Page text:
Cobalamin (vitamin B12) is a cyclic tetrapyrrol that contains a corrin ring with a cobalt atom in the center. Cobalamin is
actually made up of a group of compounds and is exclusively derived from bacterial sources. The biologically active forms
of this vitamin are methylcobalamin (required for methyl-group transfers) and adenosylcobalamin (required for adenosyl-group
transfers), but there are other molecules that belong to this group of vitamins, such as hydroxocobalamin or cyanocobalamin.
Cyanocobalamin, does not occur naturally, but is manufactured by bacterial fermentation and cyanide incorporation for treatment
of cobalamin deficiency. Cobalamin has important functions in amino acid metabolism and DNA synthesis.
Cobalamin is an essential cofactor for several enzyme systems in mammalian species. The first enzyme system, methylmalonyl-CoA
mutase, is located in the mitochondria and plays a crucial role in the transformation of propionyl-CoA to succinyl-CoA. Thus,
cobalamin plays a major role in the metabolism of several amino acids.
Cobalamin is also important in the transformation of the sulfur-containing amino acids methionine and cysteine. Homocysteine
is an intermediary amino acid that is being formed from methionine and is not found in the diet. The transformation of homocysteine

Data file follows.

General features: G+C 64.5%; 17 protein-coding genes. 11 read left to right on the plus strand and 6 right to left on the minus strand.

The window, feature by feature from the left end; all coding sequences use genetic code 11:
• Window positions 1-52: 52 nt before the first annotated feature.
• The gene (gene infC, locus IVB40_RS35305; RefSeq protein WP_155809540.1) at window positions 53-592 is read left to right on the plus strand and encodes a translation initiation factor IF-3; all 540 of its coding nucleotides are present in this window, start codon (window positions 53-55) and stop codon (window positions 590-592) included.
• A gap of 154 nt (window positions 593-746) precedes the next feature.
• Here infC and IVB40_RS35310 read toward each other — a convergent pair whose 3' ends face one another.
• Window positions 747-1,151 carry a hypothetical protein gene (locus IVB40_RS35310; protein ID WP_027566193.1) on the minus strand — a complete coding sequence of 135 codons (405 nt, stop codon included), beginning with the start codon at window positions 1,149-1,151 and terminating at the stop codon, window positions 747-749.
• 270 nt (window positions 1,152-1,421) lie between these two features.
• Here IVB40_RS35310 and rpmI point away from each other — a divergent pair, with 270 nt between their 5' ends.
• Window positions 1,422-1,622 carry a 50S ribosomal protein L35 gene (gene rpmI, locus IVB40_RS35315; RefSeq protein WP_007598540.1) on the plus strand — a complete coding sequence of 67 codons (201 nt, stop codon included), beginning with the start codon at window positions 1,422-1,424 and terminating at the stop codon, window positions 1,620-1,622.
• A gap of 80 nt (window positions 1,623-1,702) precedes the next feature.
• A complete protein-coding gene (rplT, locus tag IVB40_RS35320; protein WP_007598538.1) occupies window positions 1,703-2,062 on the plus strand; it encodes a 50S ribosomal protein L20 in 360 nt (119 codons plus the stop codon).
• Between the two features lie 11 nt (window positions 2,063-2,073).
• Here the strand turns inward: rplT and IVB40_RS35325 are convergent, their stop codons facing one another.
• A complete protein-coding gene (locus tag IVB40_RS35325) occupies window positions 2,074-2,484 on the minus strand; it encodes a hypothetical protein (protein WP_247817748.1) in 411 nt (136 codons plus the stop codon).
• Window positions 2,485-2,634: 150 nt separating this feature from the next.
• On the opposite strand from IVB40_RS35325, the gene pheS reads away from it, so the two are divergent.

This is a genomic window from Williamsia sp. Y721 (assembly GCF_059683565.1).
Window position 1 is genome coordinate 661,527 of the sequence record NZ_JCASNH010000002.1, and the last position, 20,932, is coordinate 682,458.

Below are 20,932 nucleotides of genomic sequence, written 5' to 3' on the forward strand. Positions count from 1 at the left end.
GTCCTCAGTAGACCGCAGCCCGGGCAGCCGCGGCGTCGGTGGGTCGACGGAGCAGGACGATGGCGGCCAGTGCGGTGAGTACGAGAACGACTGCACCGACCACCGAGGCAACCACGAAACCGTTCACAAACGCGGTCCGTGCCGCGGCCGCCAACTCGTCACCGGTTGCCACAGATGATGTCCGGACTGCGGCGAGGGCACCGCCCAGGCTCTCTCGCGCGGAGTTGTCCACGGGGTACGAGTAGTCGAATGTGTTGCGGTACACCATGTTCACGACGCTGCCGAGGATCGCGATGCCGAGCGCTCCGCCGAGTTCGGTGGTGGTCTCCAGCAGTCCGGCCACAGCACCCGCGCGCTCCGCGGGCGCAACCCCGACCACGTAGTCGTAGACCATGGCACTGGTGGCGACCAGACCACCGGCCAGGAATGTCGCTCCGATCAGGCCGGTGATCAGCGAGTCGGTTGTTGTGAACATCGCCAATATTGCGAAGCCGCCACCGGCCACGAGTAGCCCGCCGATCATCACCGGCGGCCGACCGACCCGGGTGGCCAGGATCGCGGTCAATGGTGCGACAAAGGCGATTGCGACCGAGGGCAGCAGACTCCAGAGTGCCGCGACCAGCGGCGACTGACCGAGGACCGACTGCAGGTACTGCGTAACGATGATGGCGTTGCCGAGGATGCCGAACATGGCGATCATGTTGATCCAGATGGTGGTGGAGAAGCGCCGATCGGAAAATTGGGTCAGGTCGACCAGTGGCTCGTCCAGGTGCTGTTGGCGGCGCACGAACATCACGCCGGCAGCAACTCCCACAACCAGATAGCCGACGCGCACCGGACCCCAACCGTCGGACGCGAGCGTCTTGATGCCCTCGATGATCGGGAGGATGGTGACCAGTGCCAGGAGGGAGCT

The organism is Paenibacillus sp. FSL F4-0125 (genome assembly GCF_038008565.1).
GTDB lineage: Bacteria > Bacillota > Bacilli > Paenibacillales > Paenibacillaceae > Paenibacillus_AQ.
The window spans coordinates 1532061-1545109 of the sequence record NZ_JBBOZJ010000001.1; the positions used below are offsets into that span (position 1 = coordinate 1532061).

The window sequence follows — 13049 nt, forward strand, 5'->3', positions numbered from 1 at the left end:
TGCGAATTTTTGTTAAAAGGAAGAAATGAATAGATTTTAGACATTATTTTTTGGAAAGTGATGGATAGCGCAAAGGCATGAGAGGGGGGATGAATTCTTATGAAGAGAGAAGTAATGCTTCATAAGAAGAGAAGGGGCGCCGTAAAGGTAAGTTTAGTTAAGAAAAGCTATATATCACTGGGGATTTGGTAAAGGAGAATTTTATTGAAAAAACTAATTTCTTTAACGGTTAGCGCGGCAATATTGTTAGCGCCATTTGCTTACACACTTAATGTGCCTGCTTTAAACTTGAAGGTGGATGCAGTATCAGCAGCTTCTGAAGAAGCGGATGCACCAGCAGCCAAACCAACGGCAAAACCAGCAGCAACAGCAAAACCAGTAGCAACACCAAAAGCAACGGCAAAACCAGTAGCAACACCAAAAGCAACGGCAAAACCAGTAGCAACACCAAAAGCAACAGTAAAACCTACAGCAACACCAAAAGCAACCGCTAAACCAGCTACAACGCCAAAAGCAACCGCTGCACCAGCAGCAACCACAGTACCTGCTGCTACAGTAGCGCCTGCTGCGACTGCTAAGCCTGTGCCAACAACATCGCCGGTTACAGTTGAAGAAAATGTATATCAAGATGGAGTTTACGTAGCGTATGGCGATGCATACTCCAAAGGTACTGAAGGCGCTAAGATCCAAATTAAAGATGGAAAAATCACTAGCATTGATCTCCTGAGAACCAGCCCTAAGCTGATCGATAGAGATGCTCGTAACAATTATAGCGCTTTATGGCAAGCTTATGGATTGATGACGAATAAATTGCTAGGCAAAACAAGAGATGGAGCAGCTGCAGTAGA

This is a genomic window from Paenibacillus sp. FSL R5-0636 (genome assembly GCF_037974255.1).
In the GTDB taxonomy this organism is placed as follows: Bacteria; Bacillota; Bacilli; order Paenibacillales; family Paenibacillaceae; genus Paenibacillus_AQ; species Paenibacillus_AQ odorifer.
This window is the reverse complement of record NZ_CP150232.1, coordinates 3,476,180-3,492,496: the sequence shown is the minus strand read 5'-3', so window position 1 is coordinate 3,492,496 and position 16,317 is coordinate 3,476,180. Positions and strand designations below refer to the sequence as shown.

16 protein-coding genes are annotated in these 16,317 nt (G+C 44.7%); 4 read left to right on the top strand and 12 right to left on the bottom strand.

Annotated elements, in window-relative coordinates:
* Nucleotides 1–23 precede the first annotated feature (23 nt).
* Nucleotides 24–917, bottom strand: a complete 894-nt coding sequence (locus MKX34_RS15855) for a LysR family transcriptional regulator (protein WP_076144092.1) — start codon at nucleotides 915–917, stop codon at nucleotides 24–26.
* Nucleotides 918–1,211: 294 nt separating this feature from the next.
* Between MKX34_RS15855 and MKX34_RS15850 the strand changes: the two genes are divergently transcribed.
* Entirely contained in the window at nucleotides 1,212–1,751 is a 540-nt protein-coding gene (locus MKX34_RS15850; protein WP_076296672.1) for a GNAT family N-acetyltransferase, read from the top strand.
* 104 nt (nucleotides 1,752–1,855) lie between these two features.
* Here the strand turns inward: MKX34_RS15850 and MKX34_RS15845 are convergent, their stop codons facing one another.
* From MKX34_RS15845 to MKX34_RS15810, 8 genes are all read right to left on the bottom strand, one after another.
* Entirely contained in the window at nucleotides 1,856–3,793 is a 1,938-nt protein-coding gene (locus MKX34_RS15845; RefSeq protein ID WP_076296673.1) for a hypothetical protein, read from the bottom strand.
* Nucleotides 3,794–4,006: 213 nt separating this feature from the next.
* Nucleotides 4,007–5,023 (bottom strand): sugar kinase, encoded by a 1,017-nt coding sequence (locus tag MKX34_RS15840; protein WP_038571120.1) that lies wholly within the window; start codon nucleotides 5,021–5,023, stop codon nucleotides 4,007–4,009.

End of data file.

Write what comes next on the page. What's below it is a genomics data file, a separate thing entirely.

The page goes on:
to methionine is linked to another metabolically crucial process, the generation of the biologically active tetrahydrofolate
from N5-methyltetrahydrofolate. Simplistically, the cobalamin-dependant enzyme methionine synthase transfers a methyl group from
N5-methyltetrahydrofolate to homocysteine, which results in tetrahydrofolate and methionine. Thus, this enzyme not only plays
a role in the transformation of sulfur-containing amino acids, but may be even more important in the generation of the biologically
active tetrahydrofolate, which is involved in the synthesis of both purines and pyrimidines.
Dietary cobalamin is tightly bound to dietary animal-derived protein. In the stomach, dietary protein is partially digested
by pepsin and HCl and cobalamin is being released. However, cobalamin immediately binds to a transporter protein called haptocorrin
or R-protein. Haptocorrin is mostly synthesized and secreted by the gastric mucosa. Haptocorrin in turn is digested by pancreatic
proteases in the small intestine. Free cobalamin binds to intrinsic factor. In humans, intrinsic factor is mostly synthesized
and secreted by the parietal cells of the gastric mucosa, but there is good evidence that in dogs and cats most of intrinsic
factor is synthesized and secreted by pancreatic acinar cells. Cobalamin/intrinsic factor complexes are being absorbed by
a complex receptor in the microvillus pits of the apical brush border membrane of the ileal enterocytes. Thus, the absorption
of cobalamin is an extremely complex system that relies on a multitude of factors and processes. As cobalamin is being absorbed
into the intestinal epithelial cells, it dissociates from intrinsic factor and free cobalamin is released into the circulation,
where most of it binds to yet another protein, transcobalamin II. The main storage compartments for cobalamin in the body
are the liver and the kidney, which maintain serum cobalamin concentrations by releasing cobalamin when needed.